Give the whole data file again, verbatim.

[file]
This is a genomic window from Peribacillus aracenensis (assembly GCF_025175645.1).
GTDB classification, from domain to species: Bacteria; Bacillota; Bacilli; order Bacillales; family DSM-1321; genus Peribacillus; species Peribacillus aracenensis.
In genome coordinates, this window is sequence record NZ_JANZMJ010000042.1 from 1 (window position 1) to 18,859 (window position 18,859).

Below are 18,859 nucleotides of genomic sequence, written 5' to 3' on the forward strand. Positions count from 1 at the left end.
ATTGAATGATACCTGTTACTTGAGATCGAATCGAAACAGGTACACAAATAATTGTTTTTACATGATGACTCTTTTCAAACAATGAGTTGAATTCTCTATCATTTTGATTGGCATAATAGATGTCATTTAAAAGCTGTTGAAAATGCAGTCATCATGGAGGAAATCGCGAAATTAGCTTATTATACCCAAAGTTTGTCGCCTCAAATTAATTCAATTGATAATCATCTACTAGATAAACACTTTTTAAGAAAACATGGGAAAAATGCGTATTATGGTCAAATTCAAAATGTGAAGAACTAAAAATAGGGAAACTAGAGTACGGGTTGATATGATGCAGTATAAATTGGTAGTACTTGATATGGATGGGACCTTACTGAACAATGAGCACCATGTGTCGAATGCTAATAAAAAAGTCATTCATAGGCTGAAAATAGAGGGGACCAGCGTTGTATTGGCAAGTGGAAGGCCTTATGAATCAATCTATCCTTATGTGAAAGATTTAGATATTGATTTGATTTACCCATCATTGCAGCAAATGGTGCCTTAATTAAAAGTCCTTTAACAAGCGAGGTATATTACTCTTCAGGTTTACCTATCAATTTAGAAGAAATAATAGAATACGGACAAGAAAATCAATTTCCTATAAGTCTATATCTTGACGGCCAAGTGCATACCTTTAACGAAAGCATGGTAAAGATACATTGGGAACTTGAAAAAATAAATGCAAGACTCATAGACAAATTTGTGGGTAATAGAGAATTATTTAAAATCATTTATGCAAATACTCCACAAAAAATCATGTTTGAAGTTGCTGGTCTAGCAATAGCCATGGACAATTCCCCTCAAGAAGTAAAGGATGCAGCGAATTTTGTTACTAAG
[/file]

This is a genomic window from Peribacillus aracenensis (assembly GCF_025175645.1).
GTDB classification, from domain to species: Bacteria; Bacillota; Bacilli; order Bacillales; family DSM-1321; genus Peribacillus; species Peribacillus aracenensis.
In genome coordinates, this window is sequence record NZ_JANZMJ010000042.1 from 1 (window position 1) to 18,859 (window position 18,859).

Below are 18,859 nucleotides of genomic sequence, written 5' to 3' on the forward strand. Positions count from 1 at the left end.
ATTGAATGATACCTGTTACTTGAGATCGAATCGAAACAGGTACACAAATAATTGTTTTTACATGATGACTCTTTTCAAACAATGAGTTGAATTCTCTATCATTTTGATTGGCATAATAGATGTCATTTAAAAGCTGTTGAAAATGCAGTCATCATGGAGGAAATCGCGAAATTAGCTTATTATACCCAAAGTTTGTCGCCTCAAATTAATTCAATTGATAATCATCTACTAGATAAACACTTTTTAAGAAAACATGGGAAAAATGCGTATTATGGTCAAATTCAAAATGTGAAGAACTAAAAATAGGGAAACTAGAGTACGGGTTGATATGATGCAGTATAAATTGGTAGTACTTGATATGGATGGGACCTTACTGAACAATGAGCACCATGTGTCGAATGCTAATAAAAAAGTCATTCATAGGCTGAAAATAGAGGGGACCAGCGTTGTATTGGCAAGTGGAAGGCCTTATGAATCAATCTATCCTTATGTGAAAGATTTAGATATTGATTTGATTTACCCATCATTGCAGCAAATGGTGCCTTAATTAAAAGTCCTTTAACAAGCGAGGTATATTACTCTTCAGGTTTACCTATCAATTTAGAAGAAATAATAGAATACGGACAAGAAAATCAATTTCCTATAAGTCTATATCTTGACGGCCAAGTGCATACCTTTAACGAAAGCATGGTAAAGATACATTGGGAACTTGAAAAAATAAATGCAAGACTCATAGACAAATTTGTGGGTAATAGAGAATTATTTAAAATCATTTATGCAAATACTCCACAAAAAATCATGTTTGAAGTTGCTGGTCTAGCAATAGCCATGGACAATTCCCCTCAAGAAGTAAAGGATGCAGCGAATTTTGTTACTAAG